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4 Places You Forgot Used to Be Called Something Else
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May 1, 2019
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Bradley O'Neil
europe

Most will remember that New York changed its name from New Amsterdam when the Dutch surrendered the city to the English in 1664. However, there are many other places around that world that used to be called something else. Some changed for political reasons, some on the wishes of ruling emperors and others simply because the townsfolk felt like it. Let’s have a look at some instances that we may have forgotten or not even have known about.

Istanbul, formerly Constantinople and more

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Istanbul has been the capital of Turkey since the city was established around 660 B.C. When it became part of the Roman Empire, Emperor Constantine declared it his Eastern capital and consequently named it after himself. It also had the honor of being the capital of the Byzantine Empire and the short-live feudal Crusader state known as the Latin Empire. After the fall of the Ottoman Empire in 1923, the newly-founded Republic of Turkey declared that city would be known as Istanbul. Lygos, Byzantium, Augusta Antonnia, New Rome and several other names have also been used throughout the centuries.

Oslo, formerly Kristiania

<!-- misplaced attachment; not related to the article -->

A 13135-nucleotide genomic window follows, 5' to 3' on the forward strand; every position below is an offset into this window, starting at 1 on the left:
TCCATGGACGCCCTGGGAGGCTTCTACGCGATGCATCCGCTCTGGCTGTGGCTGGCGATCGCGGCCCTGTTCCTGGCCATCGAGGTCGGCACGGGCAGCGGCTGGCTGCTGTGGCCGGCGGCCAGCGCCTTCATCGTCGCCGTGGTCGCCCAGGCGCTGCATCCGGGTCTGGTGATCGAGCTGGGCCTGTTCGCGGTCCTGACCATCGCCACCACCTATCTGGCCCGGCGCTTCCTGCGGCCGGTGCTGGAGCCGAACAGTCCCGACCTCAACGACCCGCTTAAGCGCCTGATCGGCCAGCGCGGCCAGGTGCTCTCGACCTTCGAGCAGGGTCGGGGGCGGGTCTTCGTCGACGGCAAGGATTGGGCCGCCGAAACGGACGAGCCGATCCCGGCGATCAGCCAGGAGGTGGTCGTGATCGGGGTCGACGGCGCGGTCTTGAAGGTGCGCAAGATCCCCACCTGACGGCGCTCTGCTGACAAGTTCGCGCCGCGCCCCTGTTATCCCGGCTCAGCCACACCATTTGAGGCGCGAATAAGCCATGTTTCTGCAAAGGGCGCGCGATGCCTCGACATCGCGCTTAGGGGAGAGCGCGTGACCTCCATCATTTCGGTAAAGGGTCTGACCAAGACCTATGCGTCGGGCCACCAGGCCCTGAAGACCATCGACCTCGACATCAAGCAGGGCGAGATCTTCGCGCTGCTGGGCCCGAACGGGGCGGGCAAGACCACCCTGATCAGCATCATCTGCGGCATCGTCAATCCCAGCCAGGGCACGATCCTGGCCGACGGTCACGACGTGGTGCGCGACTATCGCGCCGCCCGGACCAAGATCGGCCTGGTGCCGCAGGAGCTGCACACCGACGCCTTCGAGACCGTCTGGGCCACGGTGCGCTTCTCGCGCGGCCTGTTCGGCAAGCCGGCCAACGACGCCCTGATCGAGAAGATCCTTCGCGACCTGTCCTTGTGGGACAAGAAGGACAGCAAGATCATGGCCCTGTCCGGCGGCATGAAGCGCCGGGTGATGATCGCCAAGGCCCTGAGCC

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Norway’s capital city dates back to 1040, when King Harald Hardrada established a market trading town by the name of Oslo. This became the nation’s capital in the 14th century under the rule of Haakon V of Norway; however, its importance diminished during Norway’s unions with Denmark. In 1624, a fire devastated the city, and after being rebuilt it was renamed Christiania in honor of then king Christian IV. Christiania became Kristiania in 1877 to reflect the Norwegian spelling. Oslo was restored by city officials in 1925 and it incorporated the historic area known today as Gamle Oslo.

St. Petersburg, formerly Petrograd and Leningrad

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St. Petersburg also went full circle with its name changing. Tsar Peter the Great founded the city of Sankt-Peterburg (St. Petersburg in English) in 1703. His mission was to turn Russia into a modern European-style nation. Following the outbreak of World War I, Russia became enemies with Germany and there was a call to drop the German words Sankt and Burg. Consequently, from 1914 the city went by Petrograd (Peter’s City). Three years later, Lenin led the Bolsheviks in the communist revolution and created the Soviet Union. Lenin passed away in 1924 and the city was renamed Leningrad (Lenin’s City) in his honor. When the Soviet regime fell in 1991, city residents voted in favor of a return to St. Petersburg.

Truth or Consequences, formerly Hot Springs

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Prior to 1950, this New Mexico town situated on a bend of the Rio Grande went by Hot Springs. With a presence of geothermal waters and spa resorts in the area, this old name seems highly appropriate. Nevertheless, locals had other ideas after the once popular radio quiz show Truth or Consequences announced a competition. The show’s host promised to broadcast from the first town to change its name to that of the show. Residents duly obliged and broadcasting took place once a year for half a century. Rather than returning to Hot Springs, the town has kept its quirky alternative.